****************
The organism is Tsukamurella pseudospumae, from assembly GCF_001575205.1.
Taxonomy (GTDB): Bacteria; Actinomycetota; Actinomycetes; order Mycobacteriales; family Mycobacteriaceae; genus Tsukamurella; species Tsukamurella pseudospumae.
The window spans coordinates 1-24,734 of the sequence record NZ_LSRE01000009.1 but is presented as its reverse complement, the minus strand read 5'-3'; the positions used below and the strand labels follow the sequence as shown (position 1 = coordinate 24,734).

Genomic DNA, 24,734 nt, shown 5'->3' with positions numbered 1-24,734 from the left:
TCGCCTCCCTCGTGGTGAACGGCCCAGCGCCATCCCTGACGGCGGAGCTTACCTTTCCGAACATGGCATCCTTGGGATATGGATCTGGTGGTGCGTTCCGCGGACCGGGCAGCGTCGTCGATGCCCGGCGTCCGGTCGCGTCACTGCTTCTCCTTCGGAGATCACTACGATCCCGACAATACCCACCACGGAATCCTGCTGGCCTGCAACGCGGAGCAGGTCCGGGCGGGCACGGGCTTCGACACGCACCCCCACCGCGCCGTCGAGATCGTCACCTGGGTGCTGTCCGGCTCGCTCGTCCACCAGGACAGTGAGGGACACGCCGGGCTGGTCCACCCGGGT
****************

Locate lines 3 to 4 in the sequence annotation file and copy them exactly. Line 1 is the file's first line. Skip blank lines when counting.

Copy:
The window spans coordinates 1-24,734 of the sequence record NZ_LSRE01000009.1 but is presented as its reverse complement, the minus strand read 5'-3'; the positions used below and the strand labels follow the sequence as shown (position 1 = coordinate 24,734).

Genomic DNA, 24,734 nt, shown 5'->3' with positions numbered 1-24,734 from the left: